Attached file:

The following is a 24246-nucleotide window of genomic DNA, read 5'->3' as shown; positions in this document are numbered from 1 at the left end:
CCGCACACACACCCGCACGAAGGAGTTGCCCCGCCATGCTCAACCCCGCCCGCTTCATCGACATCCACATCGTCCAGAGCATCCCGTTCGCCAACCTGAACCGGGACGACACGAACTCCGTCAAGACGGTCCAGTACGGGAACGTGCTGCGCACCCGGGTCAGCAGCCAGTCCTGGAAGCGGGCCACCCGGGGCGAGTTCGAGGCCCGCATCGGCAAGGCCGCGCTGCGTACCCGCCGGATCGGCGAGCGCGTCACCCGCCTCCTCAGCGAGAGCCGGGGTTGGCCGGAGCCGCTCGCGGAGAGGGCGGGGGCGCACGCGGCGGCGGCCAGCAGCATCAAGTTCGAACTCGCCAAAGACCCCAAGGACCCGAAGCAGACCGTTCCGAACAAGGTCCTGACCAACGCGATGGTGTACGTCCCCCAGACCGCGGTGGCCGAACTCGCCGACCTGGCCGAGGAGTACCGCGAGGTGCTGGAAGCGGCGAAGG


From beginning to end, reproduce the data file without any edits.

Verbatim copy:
The following is a 24246-nucleotide window of genomic DNA, read 5'->3' as shown; positions in this document are numbered from 1 at the left end:
CCGCACACACACCCGCACGAAGGAGTTGCCCCGCCATGCTCAACCCCGCCCGCTTCATCGACATCCACATCGTCCAGAGCATCCCGTTCGCCAACCTGAACCGGGACGACACGAACTCCGTCAAGACGGTCCAGTACGGGAACGTGCTGCGCACCCGGGTCAGCAGCCAGTCCTGGAAGCGGGCCACCCGGGGCGAGTTCGAGGCCCGCATCGGCAAGGCCGCGCTGCGTACCCGCCGGATCGGCGAGCGCGTCACCCGCCTCCTCAGCGAGAGCCGGGGTTGGCCGGAGCCGCTCGCGGAGAGGGCGGGGGCGCACGCGGCGGCGGCCAGCAGCATCAAGTTCGAACTCGCCAAAGACCCCAAGGACCCGAAGCAGACCGTTCCGAACAAGGTCCTGACCAACGCGATGGTGTACGTCCCCCAGACCGCGGTGGCCGAACTCGCCGACCTGGCCGAGGAGTACCGCGAGGTGCTGGAAGCGGCGAAGG